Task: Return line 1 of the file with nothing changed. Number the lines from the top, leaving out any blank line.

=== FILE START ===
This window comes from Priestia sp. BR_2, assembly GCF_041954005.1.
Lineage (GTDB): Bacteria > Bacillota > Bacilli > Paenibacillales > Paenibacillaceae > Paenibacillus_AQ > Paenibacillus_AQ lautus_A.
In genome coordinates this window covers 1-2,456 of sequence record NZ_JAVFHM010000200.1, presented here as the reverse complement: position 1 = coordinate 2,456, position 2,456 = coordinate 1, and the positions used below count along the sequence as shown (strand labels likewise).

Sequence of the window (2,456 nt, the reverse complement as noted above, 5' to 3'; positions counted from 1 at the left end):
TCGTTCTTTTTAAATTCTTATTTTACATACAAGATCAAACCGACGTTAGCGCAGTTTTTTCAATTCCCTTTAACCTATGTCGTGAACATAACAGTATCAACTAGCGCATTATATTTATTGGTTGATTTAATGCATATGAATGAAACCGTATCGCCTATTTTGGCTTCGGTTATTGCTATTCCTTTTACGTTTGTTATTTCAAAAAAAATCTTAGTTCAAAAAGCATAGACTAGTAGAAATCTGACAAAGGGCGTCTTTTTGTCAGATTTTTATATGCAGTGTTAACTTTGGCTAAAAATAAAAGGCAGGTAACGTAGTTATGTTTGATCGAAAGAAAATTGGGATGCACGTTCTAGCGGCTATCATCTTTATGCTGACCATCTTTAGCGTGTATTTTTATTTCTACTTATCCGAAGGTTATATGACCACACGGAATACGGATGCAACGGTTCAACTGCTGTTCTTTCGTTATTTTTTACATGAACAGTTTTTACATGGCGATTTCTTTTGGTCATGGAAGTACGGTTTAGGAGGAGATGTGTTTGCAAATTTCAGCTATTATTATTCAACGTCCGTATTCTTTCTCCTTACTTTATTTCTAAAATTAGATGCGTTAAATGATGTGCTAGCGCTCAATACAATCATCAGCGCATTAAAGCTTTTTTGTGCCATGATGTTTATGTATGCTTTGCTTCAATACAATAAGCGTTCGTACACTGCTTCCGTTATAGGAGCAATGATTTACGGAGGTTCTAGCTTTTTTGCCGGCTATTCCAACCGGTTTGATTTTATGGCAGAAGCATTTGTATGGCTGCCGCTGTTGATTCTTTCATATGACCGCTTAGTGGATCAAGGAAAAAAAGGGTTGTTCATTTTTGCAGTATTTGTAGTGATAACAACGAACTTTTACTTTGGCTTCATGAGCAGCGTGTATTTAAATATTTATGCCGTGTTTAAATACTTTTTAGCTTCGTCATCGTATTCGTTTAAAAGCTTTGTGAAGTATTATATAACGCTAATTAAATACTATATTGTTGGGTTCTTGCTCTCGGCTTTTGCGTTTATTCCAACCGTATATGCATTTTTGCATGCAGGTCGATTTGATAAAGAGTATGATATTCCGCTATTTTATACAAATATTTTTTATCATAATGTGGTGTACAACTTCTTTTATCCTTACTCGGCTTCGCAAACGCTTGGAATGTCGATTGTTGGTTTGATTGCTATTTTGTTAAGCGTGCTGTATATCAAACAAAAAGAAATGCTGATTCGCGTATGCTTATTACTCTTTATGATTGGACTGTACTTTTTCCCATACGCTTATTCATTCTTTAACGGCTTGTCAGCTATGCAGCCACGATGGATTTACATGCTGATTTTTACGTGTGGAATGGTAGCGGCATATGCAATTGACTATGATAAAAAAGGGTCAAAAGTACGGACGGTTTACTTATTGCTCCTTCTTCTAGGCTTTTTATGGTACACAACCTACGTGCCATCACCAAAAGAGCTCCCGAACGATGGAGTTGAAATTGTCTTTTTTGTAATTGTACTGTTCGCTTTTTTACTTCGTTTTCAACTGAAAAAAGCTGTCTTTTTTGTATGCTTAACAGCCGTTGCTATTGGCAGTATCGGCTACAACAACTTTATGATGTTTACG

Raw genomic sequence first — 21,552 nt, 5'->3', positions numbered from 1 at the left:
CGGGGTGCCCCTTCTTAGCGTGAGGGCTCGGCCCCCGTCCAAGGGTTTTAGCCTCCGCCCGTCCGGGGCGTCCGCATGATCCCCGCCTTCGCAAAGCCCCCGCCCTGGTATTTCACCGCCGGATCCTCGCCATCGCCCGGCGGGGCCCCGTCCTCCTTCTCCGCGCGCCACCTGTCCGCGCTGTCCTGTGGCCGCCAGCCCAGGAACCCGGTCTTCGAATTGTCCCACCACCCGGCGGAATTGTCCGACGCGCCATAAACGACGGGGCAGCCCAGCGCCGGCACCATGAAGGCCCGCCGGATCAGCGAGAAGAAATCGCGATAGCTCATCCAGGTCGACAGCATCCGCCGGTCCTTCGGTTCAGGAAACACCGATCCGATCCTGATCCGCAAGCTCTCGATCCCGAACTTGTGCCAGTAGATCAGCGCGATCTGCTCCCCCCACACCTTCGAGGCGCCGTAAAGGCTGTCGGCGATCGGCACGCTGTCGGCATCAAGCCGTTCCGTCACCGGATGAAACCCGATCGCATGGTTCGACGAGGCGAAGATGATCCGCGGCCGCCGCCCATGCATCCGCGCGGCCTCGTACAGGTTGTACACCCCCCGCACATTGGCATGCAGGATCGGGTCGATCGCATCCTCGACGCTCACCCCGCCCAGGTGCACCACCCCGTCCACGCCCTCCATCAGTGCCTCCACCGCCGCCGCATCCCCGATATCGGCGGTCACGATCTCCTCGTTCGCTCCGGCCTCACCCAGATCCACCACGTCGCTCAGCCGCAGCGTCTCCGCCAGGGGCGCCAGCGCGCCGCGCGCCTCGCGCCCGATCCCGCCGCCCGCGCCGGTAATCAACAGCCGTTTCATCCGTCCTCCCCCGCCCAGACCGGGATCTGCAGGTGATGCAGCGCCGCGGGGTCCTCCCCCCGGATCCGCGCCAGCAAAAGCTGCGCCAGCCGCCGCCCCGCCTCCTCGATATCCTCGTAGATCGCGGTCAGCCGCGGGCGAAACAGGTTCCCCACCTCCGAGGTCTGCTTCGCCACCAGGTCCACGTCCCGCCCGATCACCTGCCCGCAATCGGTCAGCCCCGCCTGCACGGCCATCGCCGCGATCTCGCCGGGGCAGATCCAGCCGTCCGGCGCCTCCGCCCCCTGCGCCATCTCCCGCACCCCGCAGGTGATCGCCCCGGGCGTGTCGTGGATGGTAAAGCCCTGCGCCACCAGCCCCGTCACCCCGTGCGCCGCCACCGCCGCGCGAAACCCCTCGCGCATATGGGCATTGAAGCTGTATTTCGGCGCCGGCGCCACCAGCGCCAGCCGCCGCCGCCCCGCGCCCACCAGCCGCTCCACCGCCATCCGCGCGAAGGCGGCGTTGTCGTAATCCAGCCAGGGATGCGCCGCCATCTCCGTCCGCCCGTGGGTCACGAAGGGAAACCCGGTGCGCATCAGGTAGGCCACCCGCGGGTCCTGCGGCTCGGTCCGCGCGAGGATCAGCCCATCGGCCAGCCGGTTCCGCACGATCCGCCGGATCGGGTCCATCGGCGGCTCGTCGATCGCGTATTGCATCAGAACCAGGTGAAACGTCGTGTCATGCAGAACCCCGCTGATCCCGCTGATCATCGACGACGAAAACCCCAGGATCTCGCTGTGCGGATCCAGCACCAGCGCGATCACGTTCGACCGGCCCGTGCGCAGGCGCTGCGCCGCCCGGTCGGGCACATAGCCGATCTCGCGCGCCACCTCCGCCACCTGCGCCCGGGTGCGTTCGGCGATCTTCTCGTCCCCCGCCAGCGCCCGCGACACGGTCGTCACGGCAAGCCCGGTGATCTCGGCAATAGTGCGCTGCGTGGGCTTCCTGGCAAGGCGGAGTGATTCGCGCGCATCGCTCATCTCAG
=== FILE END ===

This window comes from Priestia sp. BR_2, assembly GCF_041954005.1.